First Environment’s work in connection with the Redlands/Beaumont sites extends back to the early 2000s with its retention as consulting expert for Lockheed Martin for the Redlands tort litigation. In that matter, more than 700 plaintiffs alleged damages related to exposure from trichloroethylene (TCE) and ammonium perchlorate (AP) that entered the groundwater as result of manufacturing activities for the U.S. government at the rocket propulsion facility in Redlands from 1954 to 1975.
First Environment also supported Lockheed Martin in a cost recovery action against the U.S. filed in 2008. For this project, we reviewed and analyzed expert reports and underlying complex technical data regarding soil and groundwater contamination as part of the Redlands/Beaumont CERCLA litigation. We supported the client in its litigation to recover environmental remediation costs that it incurred, or may incur in the future, at the former solid rocket motor production and testing facility near Redlands, California under CERCLA and other environmental causes of action.
Work entailed the technical review, organization and analysis of thousands of ownership, operational, regulatory, and technical documents related to ammonium perchlorate (AP) rocket fuel formulation and manufacture at Redlands Portero Canyon and LaBorde Canyon, California. This required not only the use of special document retrieval and organization software, but also a technical knowledge base that permitted understanding of document significance and value to the litigation process. The work product in this case was used by attorneys and experts on the case to understand the vast complex setup for the manufacture of rockets during the “Cold War” era by a number of predecessor parties to Lockheed Martin, including Grand Central Aircraft Company, Grand Central Rocket Company, the City of Redlands, Tennessee Gas Transmission Company, TENNECO, Food Machinery and Chemical Company, FMC, Lockheed Aircraft Corporation, and Lockheed Propulsion Company.
First Environment used various litigation support tools to code and categorize thousands of technical documents, including Concordance and Microsoft Access. These databases were used by counsel and experts to formulate the client’s litigation strategy.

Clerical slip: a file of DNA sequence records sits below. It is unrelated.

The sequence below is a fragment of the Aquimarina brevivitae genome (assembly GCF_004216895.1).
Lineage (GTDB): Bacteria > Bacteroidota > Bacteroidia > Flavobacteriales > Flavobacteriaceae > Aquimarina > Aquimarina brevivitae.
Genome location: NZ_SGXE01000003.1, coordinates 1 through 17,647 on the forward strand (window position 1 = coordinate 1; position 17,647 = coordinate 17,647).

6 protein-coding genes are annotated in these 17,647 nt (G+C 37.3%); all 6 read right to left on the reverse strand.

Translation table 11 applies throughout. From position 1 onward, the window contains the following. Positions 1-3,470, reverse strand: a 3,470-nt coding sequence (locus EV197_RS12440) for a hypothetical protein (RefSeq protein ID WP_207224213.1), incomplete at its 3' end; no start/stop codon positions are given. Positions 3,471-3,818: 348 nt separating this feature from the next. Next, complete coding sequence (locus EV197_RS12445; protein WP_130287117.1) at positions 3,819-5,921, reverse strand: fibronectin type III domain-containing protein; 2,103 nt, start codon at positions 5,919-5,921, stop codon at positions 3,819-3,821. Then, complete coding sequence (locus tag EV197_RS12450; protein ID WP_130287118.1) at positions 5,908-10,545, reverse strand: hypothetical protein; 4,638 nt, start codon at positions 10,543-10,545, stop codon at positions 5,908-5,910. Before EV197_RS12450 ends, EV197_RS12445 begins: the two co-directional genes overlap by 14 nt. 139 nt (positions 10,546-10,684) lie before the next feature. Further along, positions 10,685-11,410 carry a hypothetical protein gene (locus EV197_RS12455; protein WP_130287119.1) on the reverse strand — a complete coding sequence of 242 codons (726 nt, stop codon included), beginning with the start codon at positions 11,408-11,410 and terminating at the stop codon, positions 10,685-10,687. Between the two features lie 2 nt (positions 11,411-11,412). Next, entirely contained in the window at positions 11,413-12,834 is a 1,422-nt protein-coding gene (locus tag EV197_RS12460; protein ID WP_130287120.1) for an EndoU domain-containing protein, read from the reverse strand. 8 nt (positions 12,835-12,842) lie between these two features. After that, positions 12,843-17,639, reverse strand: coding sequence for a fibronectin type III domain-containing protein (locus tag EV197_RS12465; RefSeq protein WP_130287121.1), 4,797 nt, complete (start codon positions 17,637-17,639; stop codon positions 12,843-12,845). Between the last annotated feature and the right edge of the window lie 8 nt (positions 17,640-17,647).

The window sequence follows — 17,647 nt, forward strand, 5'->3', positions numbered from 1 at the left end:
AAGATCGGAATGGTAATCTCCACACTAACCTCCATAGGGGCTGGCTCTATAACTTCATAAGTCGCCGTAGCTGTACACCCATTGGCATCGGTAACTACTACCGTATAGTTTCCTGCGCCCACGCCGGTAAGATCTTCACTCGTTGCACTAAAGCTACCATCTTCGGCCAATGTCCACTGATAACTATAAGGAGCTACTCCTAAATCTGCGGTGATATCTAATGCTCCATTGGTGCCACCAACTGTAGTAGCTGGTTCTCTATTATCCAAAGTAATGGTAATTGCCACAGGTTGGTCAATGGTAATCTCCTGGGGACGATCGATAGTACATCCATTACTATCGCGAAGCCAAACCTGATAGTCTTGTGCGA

In 2013, First Environment was called on by counsel to develop an expert rebuttal report to opine on the conclusions reached by the government’s expert. Based on extensive research on the historic operations at the facility, First Environment opined that the government had failed to consider the facility and its operations in the proper context of the time in which the facility operated. For example, we reviewed contracts that specified the equipment required to be used to grind and finish the AP that was used in manufacturing the solid propellant. Based on our review, we discovered that Lockheed Martin was contractually bound to use the government-supplied equipment which did not contain any air/dust emission controls. As a result, AP was released into the environment. The releases, however, were beyond the organization’s control. Given the specified equipment, this lack of control over the selection of the grinding machines should have been considered as a defense in the lawsuit.
With regard to historical product and waste management, First Environment concluded that AP product releases were not a regulated environmental concern during the operating time frame. Rather, the accumulation of AP product was managed from a safety perspective, as a modern and efficient environmental control technology had not yet been developed. In fact, none of the manufacturing specifications addressed environmental issues, and the United States’ contractually mandated particle size requirements were based on maintaining safety, not environmental concerns.